‘We need to … protect the rights of our Muslim brothers and sisters’

Rev. Hiroko Suzuki

Editor’s Note: The Rev. Hiroki Suzuki gave the following message at the Community Memorial Day Service in Colma, Calif. May 28.

Hebrews 12:1-2: “Therefore, since we are surrounded by so great a cloud of witnesses, let us also lay aside every weight and the sin that clings so closely, and let us run with perseverance the race that is set before us, 2looking to Jesus the pioneer and perfecter of our faith, who for the sake of the joy that was set before him endured the cross, disregarding its shame, and has taken his seat at the right hand of the throne of God.”

I’m thankful that we have been given another opportunity to celebrate and remember the lives of Japanese and Japanese Americans who worked for the foundation of today’s Japanese American community. They have taught us many important lessons, and one of the things I’d like for us to be reminded again this morning is their courage to fight against the injustice of the Japanese American internment of during World War II.

As many of you may already know, after the Japanese attacked Pearl Harbor, then-president Franklin D. Roosevelt signed Executive Order 9066 in 1942, which authorized the internment of tens of thousands of all persons of Japanese ancestry from the West Coast. They were forced into concentration camps just because they were Japanese descendants.

The Japanese American internment was motivated largely by racial prejudice.

So Japanese Americans such as Minoru Yasui, Gordon Hirabayashi and Fred Korematsu openly stood up to the U.S. government, and challenged the constitutionality of the Japanese incarceration.

They fought many years and finally won in court nearly four decades later. With courage and patience, they fought laws that directly targeted all innocent people of Japanese ancestry.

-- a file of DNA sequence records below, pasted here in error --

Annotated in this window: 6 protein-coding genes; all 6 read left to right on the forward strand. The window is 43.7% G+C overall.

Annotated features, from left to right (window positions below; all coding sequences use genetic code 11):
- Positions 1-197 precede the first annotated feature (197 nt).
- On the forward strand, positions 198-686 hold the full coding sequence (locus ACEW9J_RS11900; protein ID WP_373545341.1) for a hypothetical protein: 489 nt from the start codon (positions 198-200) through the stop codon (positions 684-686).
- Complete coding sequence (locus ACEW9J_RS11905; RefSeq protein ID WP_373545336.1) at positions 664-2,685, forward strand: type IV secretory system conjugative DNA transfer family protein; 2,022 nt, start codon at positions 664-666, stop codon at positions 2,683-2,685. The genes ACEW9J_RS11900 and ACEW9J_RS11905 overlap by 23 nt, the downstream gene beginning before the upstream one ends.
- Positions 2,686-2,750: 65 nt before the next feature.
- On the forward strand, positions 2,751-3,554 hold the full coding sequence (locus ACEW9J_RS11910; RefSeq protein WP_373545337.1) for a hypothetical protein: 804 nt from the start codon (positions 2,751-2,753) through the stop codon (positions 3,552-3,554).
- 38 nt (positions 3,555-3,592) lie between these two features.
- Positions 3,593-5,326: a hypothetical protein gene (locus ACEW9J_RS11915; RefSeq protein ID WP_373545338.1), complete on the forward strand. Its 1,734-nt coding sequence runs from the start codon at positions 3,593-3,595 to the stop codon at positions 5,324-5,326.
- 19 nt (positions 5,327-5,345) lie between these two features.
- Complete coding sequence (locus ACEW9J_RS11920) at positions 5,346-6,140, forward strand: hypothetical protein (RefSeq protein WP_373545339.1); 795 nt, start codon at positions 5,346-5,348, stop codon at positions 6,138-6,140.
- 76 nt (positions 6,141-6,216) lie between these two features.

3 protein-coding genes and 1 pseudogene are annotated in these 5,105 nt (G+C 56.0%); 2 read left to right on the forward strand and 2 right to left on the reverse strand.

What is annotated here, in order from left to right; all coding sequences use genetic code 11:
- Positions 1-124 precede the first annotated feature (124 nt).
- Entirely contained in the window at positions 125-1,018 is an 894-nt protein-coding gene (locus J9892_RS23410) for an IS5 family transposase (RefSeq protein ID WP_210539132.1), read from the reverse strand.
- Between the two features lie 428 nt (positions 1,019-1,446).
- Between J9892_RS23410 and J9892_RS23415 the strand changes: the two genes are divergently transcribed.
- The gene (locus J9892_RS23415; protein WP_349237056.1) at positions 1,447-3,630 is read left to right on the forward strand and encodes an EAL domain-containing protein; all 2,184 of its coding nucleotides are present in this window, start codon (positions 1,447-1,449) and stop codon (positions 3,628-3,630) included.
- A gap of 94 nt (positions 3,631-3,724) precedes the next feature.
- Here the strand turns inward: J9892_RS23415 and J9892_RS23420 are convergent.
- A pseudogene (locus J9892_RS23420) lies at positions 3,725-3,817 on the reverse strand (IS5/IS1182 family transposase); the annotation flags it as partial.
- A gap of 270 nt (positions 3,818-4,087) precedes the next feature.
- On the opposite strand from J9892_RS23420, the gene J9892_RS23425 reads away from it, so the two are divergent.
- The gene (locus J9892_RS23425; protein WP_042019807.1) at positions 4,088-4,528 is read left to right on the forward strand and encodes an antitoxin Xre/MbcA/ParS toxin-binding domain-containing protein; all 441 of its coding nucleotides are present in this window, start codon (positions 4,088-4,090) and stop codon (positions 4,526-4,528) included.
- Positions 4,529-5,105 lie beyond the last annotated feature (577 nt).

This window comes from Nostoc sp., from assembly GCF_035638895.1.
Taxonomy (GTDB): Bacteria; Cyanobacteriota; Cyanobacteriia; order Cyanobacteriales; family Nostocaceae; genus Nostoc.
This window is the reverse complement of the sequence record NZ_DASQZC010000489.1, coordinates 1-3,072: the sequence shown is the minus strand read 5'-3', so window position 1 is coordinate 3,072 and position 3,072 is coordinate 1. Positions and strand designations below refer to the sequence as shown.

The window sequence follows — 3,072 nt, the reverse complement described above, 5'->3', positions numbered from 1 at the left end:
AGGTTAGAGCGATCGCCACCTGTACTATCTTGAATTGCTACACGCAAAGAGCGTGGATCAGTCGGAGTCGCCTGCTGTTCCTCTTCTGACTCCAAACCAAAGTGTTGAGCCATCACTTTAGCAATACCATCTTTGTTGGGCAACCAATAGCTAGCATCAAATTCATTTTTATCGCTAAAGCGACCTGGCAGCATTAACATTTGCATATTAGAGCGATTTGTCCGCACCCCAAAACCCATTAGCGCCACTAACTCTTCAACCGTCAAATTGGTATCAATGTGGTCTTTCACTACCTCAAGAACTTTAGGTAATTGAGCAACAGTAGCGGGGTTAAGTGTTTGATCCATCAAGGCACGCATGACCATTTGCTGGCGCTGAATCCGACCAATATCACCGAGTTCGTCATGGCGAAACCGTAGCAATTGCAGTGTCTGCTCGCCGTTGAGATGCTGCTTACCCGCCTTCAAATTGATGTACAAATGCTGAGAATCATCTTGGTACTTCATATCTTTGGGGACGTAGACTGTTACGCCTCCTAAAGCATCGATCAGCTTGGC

Today, we need to be reminded again of their courageous fight against the injustice and be encouraged to live like them. Why? Because, ever since Donald Trump became the President, the government seems to start accepting the idea of Muslim registry and laws targeted them.

Rounding up and stripping the rights of citizens based on their religion is hardly any different than doing so based on race.

Ignoring the state of Muslims today means, I think, ignoring the injustice of the internment and sufferings of all the Japanese and Japanese Americans who were forced into concentration camps.

As a member of the community founded by those who fought against the injustice of the internment, we need to stand up together and fight to protect the rights of our Muslim brothers and sisters. We need to fight for justice with courage just like those who have gone before us.

This is what we need to remember and this is also what today’s scripture passages read by Rev. Debbie is telling us.

We are surrounded by so great a cloud of witnesses, who have gone before us. Those witnesses are the Japanese and Japanese Americans who fought against the injustice of the internment. They are cheering us on and encouraging us to continue to race, race for justice. It is not easy, but with the help of Jesus, the pioneer and perfecter of our faith, it’s possible for us to race for justice.

On this day, let us remember again the courage of the Japanese and Japanese Americans who have gone before us. Let us remember that they are cheering us on to continue to race for justice. With God’s help, let us let go of our fear and fight against all systemic forms of injustice.

Let us pray.

Rev. Hiroko Suzuki currently serves as pastor for families and spiritual care at Christ United Presbyterian Church. The views expressed in the preceding commentary are not necessarily those of the Nichi Bei Weekly.

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